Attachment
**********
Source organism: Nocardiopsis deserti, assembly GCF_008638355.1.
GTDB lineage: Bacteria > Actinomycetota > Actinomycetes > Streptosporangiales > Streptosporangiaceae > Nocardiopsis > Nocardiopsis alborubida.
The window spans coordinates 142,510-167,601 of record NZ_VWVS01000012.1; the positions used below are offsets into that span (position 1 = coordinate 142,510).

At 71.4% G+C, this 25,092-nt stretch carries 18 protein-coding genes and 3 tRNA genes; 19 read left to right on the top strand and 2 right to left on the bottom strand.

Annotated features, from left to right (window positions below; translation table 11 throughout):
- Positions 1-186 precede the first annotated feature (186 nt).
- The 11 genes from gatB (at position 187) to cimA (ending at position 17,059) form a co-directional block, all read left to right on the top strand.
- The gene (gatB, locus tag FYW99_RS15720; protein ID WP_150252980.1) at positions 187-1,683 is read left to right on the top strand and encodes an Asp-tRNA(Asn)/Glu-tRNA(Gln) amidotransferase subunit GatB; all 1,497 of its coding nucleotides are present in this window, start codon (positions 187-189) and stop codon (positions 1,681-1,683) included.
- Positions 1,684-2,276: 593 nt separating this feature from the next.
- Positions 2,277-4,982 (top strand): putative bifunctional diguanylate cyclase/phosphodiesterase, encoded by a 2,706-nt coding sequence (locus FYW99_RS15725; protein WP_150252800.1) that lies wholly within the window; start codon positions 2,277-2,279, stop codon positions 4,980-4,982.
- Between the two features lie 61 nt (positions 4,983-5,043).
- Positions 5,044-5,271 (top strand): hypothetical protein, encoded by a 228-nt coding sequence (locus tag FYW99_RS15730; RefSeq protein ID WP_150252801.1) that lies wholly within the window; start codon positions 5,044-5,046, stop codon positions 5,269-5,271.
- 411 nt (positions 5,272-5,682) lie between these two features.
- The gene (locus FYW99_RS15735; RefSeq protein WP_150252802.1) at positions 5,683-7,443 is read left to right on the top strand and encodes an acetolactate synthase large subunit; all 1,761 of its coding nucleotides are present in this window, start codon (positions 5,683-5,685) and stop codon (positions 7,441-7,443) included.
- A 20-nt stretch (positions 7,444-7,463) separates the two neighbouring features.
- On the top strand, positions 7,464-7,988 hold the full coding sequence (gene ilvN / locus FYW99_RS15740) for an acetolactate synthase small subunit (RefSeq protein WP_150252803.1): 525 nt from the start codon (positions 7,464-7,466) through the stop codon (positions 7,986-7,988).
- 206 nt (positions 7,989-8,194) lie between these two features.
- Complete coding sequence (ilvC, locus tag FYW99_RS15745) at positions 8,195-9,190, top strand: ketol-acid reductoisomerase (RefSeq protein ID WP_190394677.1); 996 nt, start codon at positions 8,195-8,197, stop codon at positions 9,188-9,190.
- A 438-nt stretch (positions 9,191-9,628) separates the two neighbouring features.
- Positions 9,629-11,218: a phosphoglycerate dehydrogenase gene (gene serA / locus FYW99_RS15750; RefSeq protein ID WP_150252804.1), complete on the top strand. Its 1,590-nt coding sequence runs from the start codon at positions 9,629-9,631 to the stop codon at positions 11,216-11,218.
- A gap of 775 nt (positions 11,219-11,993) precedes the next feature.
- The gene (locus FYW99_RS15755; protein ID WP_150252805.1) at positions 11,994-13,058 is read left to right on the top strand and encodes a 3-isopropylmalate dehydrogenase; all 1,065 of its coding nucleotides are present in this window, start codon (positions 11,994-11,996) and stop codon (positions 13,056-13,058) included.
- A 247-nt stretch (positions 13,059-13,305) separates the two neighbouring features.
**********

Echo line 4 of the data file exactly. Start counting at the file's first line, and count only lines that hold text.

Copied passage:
At 71.4% G+C, this 25,092-nt stretch carries 18 protein-coding genes and 3 tRNA genes; 19 read left to right on the top strand and 2 right to left on the bottom strand.